The resource file is loaded with xrdb(1) so it may use the substitutions defined by that program such as CLIENTHOST for the client hostname in the login message, or C pre-processor #ifdef statements to produce different displays depending on color depth or other variables.
Xdm can be compiled with support for the Xft(3) library for font rendering. If this support is present, font faces are specified using the resources with names ending in ``face'' in the fontconfig face format described in the Font Names section of fonts.conf(5). If not, then fonts are specified using the resources with names ending in ``font'' in the traditional X Logical Font Description format described in the Font Names section of X(7).
Ctrl<Key>H: delete-previous-character() \n\ Ctrl<Key>D: delete-character() \n\ Ctrl<Key>B: move-backward-character() \n\ Ctrl<Key>F: move-forward-character() \n\ Ctrl<Key>A: move-to-begining() \n\ Ctrl<Key>E: move-to-end() \n\ Ctrl<Key>K: erase-to-end-of-line() \n\ Ctrl<Key>U: erase-line() \n\ Ctrl<Key>X: erase-line() \n\ Ctrl<Key>C: restart-session() \n\ Ctrl<Key>\\: abort-session() \n\ <Key>BackSpace: delete-previous-character() \n\ <Key>Delete: delete-previous-character() \n\ <Key>Return: finish-field() \n\ <Key>: insert-char() \
The actions which are supported by the widget are:
On some systems (OpenBSD) the user's shell must be listed in /etc/shells to allow login through xdm. The normal password and account expiration dates are enforced too.
The Xstartup program is run as root when the user logs in. It is typically a shell script. Since it is run as root, Xstartup should be very careful about security. This is the place to put commands which add entries to utmp or wtmp files, (the sessreg program may be useful here), mount users' home directories from file servers, or abort the session if logins are not allowed.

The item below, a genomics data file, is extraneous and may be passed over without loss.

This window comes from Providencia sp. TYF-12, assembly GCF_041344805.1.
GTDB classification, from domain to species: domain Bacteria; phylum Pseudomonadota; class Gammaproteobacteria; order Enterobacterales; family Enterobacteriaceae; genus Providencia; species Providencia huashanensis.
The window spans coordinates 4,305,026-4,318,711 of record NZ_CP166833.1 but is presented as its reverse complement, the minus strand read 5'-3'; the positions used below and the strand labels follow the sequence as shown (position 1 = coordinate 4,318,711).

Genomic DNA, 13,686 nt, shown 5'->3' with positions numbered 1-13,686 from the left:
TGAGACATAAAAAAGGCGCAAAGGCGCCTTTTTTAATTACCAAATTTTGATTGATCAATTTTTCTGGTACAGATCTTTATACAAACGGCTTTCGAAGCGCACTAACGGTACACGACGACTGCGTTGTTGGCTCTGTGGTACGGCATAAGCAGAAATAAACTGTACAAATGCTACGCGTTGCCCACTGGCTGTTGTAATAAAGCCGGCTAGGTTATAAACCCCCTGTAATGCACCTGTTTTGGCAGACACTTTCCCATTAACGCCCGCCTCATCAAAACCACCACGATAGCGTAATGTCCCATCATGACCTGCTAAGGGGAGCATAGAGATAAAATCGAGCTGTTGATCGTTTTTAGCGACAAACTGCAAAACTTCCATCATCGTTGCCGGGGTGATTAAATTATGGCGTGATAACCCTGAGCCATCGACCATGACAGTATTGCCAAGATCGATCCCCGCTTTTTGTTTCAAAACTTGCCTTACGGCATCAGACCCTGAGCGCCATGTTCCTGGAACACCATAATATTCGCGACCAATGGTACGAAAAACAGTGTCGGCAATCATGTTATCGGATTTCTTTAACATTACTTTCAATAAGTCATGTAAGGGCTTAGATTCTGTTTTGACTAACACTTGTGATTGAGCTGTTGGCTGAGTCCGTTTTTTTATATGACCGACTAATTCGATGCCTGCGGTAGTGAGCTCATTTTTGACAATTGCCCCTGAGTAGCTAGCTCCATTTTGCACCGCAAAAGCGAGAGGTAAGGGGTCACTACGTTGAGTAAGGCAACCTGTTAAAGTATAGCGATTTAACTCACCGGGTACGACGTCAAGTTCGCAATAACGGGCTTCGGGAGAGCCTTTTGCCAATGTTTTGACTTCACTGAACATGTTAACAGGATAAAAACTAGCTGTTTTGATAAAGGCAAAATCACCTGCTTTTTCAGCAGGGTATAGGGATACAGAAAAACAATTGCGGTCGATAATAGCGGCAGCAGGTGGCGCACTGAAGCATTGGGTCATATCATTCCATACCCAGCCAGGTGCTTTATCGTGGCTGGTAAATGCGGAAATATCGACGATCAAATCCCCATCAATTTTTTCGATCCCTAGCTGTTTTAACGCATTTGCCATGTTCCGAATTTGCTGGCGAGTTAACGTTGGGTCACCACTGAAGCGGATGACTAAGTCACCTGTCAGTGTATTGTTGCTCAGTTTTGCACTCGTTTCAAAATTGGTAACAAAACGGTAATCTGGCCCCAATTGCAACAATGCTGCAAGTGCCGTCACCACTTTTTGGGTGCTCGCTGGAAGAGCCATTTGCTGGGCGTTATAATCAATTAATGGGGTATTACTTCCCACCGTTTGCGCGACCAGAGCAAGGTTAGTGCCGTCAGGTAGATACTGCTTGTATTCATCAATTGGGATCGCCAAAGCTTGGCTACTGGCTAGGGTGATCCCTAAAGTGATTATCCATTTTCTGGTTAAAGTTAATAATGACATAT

In addition to any specified by DisplayManager.exportList, the following environment variables are passed:
DISPLAY the associated display name HOME the initial working directory of the user LOGNAME the user name USER the user name PATH the value of DisplayManager.DISPLAY.systemPath SHELL the value of DisplayManager.DISPLAY.systemShell XAUTHORITY may be set to an authority file WINDOWPATH may be set to the "window path" leading to the X server
No arguments are passed to the script. Xdm waits until this script exits before starting the user session. If the exit value of this script is non-zero, xdm discontinues the session and starts another authentication cycle.
The sample Xstartup file shown here prevents login while the file /etc/nologin exists. Thus this is not a complete example, but simply a demonstration of the available functionality.
Here is a sample Xstartup script:
#!/bin/sh # # Xstartup # # This program is run as root after the user is verified # if [ -f /etc/nologin ]; then xmessage -file /etc/nologin -timeout 30 -center exit 1 fi sessreg -a -l $DISPLAY -x /etc/X11/xdm/Xservers $LOGNAME /etc/X11/xdm/GiveConsole exit 0
The Xsession program is the command which is run as the user's session. It is run with the permissions of the authorized user.
In addition to any specified by DisplayManager.exportList, the following environment variables are passed:
DISPLAY the associated display name HOME the initial working directory of the user LOGNAME the user name USER the user name PATH the value of DisplayManager.DISPLAY.userPath SHELL the user's default shell (from getpwnam) XAUTHORITY may be set to a non-standard authority file KRB5CCNAME may be set to a Kerberos credentials cache name WINDOWPATH may be set to the "window path" leading to the X server
At most installations, Xsession should look in $HOME for a file .xsession, which contains commands that each user would like to use as a session. Xsession should also implement a system default session if no user-specified session exists.
An argument may be passed to this program from the authentication widget using the `set-session-argument' action. This can be used to select different styles of session. One good use of this feature is to allow the user to escape from the ordinary session when it fails. This allows users to repair their own .xsession if it fails, without requiring administrative intervention. The example following demonstrates this feature.